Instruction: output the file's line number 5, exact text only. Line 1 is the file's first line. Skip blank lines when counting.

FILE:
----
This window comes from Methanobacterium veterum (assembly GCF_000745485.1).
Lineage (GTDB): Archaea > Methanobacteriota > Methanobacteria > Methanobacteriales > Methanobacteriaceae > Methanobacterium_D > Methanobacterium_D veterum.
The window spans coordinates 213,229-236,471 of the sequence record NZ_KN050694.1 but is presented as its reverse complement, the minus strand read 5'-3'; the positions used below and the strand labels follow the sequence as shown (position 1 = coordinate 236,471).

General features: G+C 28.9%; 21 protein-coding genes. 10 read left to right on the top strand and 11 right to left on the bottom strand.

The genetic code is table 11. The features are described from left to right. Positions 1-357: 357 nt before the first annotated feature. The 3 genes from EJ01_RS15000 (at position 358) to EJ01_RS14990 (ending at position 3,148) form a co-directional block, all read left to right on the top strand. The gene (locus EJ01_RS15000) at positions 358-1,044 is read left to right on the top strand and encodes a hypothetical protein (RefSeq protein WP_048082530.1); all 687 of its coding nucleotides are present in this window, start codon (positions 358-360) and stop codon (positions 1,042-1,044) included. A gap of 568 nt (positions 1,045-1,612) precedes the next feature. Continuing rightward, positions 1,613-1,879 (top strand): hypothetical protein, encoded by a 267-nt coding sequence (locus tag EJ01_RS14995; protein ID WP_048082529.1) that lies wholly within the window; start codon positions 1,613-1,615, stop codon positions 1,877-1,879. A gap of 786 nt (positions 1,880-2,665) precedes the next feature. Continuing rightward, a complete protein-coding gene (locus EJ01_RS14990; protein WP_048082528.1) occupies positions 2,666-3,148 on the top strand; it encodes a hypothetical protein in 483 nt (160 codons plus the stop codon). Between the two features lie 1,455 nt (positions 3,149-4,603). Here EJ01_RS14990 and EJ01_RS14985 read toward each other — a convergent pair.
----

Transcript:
The genetic code is table 11. The features are described from left to right. Positions 1-357: 357 nt before the first annotated feature. The 3 genes from EJ01_RS15000 (at position 358) to EJ01_RS14990 (ending at position 3,148) form a co-directional block, all read left to right on the top strand. The gene (locus EJ01_RS15000) at positions 358-1,044 is read left to right on the top strand and encodes a hypothetical protein (RefSeq protein WP_048082530.1); all 687 of its coding nucleotides are present in this window, start codon (positions 358-360) and stop codon (positions 1,042-1,044) included. A gap of 568 nt (positions 1,045-1,612) precedes the next feature. Continuing rightward, positions 1,613-1,879 (top strand): hypothetical protein, encoded by a 267-nt coding sequence (locus tag EJ01_RS14995; protein ID WP_048082529.1) that lies wholly within the window; start codon positions 1,613-1,615, stop codon positions 1,877-1,879. A gap of 786 nt (positions 1,880-2,665) precedes the next feature. Continuing rightward, a complete protein-coding gene (locus EJ01_RS14990; protein WP_048082528.1) occupies positions 2,666-3,148 on the top strand; it encodes a hypothetical protein in 483 nt (160 codons plus the stop codon). Between the two features lie 1,455 nt (positions 3,149-4,603). Here EJ01_RS14990 and EJ01_RS14985 read toward each other — a convergent pair.